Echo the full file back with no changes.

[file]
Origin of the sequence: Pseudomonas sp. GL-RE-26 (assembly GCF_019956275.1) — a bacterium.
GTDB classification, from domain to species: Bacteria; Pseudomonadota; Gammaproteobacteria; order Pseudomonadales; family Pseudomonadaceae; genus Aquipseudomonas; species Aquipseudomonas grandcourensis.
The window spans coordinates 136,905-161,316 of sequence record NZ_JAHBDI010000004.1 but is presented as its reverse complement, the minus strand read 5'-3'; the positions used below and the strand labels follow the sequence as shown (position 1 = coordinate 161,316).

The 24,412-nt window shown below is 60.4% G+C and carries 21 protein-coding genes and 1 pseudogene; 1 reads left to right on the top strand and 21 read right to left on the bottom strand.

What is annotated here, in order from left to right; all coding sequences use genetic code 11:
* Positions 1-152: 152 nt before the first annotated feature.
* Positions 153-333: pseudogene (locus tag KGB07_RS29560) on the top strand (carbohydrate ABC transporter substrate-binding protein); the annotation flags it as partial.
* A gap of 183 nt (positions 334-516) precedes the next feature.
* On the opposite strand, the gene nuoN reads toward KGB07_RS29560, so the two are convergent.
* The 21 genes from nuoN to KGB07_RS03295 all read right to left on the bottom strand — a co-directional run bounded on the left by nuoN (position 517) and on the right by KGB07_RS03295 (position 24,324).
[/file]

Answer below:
Origin of the sequence: Pseudomonas sp. GL-RE-26 (assembly GCF_019956275.1) — a bacterium.
GTDB classification, from domain to species: Bacteria; Pseudomonadota; Gammaproteobacteria; order Pseudomonadales; family Pseudomonadaceae; genus Aquipseudomonas; species Aquipseudomonas grandcourensis.
The window spans coordinates 136,905-161,316 of sequence record NZ_JAHBDI010000004.1 but is presented as its reverse complement, the minus strand read 5'-3'; the positions used below and the strand labels follow the sequence as shown (position 1 = coordinate 161,316).

The 24,412-nt window shown below is 60.4% G+C and carries 21 protein-coding genes and 1 pseudogene; 1 reads left to right on the top strand and 21 read right to left on the bottom strand.

What is annotated here, in order from left to right; all coding sequences use genetic code 11:
* Positions 1-152: 152 nt before the first annotated feature.
* Positions 153-333: pseudogene (locus tag KGB07_RS29560) on the top strand (carbohydrate ABC transporter substrate-binding protein); the annotation flags it as partial.
* A gap of 183 nt (positions 334-516) precedes the next feature.
* On the opposite strand, the gene nuoN reads toward KGB07_RS29560, so the two are convergent.
* The 21 genes from nuoN to KGB07_RS03295 all read right to left on the bottom strand — a co-directional run bounded on the left by nuoN (position 517) and on the right by KGB07_RS03295 (position 24,324).